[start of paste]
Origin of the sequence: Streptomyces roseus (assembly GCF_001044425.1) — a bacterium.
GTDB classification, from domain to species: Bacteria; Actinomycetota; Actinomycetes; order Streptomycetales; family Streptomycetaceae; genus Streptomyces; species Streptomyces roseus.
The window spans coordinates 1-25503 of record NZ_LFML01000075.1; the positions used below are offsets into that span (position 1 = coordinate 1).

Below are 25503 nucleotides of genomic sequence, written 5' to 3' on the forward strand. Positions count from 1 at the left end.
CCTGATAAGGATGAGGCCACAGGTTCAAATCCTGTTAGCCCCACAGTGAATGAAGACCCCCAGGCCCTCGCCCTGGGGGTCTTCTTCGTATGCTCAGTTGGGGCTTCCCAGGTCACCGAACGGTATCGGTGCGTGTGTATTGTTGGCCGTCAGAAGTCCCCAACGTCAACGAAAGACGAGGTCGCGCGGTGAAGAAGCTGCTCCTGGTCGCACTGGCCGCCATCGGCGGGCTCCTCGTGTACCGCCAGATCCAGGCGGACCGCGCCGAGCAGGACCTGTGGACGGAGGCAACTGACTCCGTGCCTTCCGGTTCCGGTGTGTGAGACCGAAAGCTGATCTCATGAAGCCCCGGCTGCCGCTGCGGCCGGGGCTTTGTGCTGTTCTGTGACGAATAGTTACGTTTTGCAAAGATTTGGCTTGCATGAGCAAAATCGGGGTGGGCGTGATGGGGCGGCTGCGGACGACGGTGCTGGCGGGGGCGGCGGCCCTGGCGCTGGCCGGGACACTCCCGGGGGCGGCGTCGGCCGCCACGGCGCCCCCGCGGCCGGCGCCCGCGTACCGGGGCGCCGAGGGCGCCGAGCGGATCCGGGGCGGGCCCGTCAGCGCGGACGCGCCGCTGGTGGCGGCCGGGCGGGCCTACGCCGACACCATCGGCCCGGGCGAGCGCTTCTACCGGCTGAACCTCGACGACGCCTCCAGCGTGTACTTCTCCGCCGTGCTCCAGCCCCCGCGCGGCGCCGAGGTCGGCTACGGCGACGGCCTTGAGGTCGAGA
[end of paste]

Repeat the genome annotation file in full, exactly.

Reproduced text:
Origin of the sequence: Streptomyces roseus (assembly GCF_001044425.1) — a bacterium.
GTDB classification, from domain to species: Bacteria; Actinomycetota; Actinomycetes; order Streptomycetales; family Streptomycetaceae; genus Streptomyces; species Streptomyces roseus.
The window spans coordinates 1-25503 of record NZ_LFML01000075.1; the positions used below are offsets into that span (position 1 = coordinate 1).

Below are 25503 nucleotides of genomic sequence, written 5' to 3' on the forward strand. Positions count from 1 at the left end.
CCTGATAAGGATGAGGCCACAGGTTCAAATCCTGTTAGCCCCACAGTGAATGAAGACCCCCAGGCCCTCGCCCTGGGGGTCTTCTTCGTATGCTCAGTTGGGGCTTCCCAGGTCACCGAACGGTATCGGTGCGTGTGTATTGTTGGCCGTCAGAAGTCCCCAACGTCAACGAAAGACGAGGTCGCGCGGTGAAGAAGCTGCTCCTGGTCGCACTGGCCGCCATCGGCGGGCTCCTCGTGTACCGCCAGATCCAGGCGGACCGCGCCGAGCAGGACCTGTGGACGGAGGCAACTGACTCCGTGCCTTCCGGTTCCGGTGTGTGAGACCGAAAGCTGATCTCATGAAGCCCCGGCTGCCGCTGCGGCCGGGGCTTTGTGCTGTTCTGTGACGAATAGTTACGTTTTGCAAAGATTTGGCTTGCATGAGCAAAATCGGGGTGGGCGTGATGGGGCGGCTGCGGACGACGGTGCTGGCGGGGGCGGCGGCCCTGGCGCTGGCCGGGACACTCCCGGGGGCGGCGTCGGCCGCCACGGCGCCCCCGCGGCCGGCGCCCGCGTACCGGGGCGCCGAGGGCGCCGAGCGGATCCGGGGCGGGCCCGTCAGCGCGGACGCGCCGCTGGTGGCGGCCGGGCGGGCCTACGCCGACACCATCGGCCCGGGCGAGCGCTTCTACCGGCTGAACCTCGACGACGCCTCCAGCGTGTACTTCTCCGCCGTGCTCCAGCCCCCGCGCGGCGCCGAGGTCGGCTACGGCGACGGCCTTGAGGTCGAGA